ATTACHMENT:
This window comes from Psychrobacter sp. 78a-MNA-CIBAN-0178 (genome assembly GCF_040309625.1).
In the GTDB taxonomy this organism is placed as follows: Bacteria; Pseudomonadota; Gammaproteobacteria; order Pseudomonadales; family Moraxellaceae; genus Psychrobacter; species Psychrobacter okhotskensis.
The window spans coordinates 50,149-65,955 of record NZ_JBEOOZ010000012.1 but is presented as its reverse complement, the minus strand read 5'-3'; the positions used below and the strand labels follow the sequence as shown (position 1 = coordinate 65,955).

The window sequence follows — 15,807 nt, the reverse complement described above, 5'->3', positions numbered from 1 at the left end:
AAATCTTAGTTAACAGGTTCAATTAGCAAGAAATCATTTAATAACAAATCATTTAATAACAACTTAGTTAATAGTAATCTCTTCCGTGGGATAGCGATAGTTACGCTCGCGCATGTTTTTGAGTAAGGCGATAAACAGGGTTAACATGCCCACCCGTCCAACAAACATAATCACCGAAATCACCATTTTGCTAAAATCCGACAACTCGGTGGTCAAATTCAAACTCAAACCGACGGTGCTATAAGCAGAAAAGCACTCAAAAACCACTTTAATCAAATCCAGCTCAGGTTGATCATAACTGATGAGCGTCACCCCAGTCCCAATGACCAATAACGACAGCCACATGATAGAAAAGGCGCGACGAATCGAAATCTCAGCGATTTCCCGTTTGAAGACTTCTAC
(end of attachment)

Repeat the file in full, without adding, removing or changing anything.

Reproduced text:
This window comes from Psychrobacter sp. 78a-MNA-CIBAN-0178 (genome assembly GCF_040309625.1).
In the GTDB taxonomy this organism is placed as follows: Bacteria; Pseudomonadota; Gammaproteobacteria; order Pseudomonadales; family Moraxellaceae; genus Psychrobacter; species Psychrobacter okhotskensis.
The window spans coordinates 50,149-65,955 of record NZ_JBEOOZ010000012.1 but is presented as its reverse complement, the minus strand read 5'-3'; the positions used below and the strand labels follow the sequence as shown (position 1 = coordinate 65,955).

The window sequence follows — 15,807 nt, the reverse complement described above, 5'->3', positions numbered from 1 at the left end:
AAATCTTAGTTAACAGGTTCAATTAGCAAGAAATCATTTAATAACAAATCATTTAATAACAACTTAGTTAATAGTAATCTCTTCCGTGGGATAGCGATAGTTACGCTCGCGCATGTTTTTGAGTAAGGCGATAAACAGGGTTAACATGCCCACCCGTCCAACAAACATAATCACCGAAATCACCATTTTGCTAAAATCCGACAACTCGGTGGTCAAATTCAAACTCAAACCGACGGTGCTATAAGCAGAAAAGCACTCAAAAACCACTTTAATCAAATCCAGCTCAGGTTGATCATAACTGATGAGCGTCACCCCAGTCCCAATGACCAATAACGACAGCCACATGATAGAAAAGGCGCGACGAATCGAAATCTCAGCGATTTCCCGTTTGAAGACTTCTAC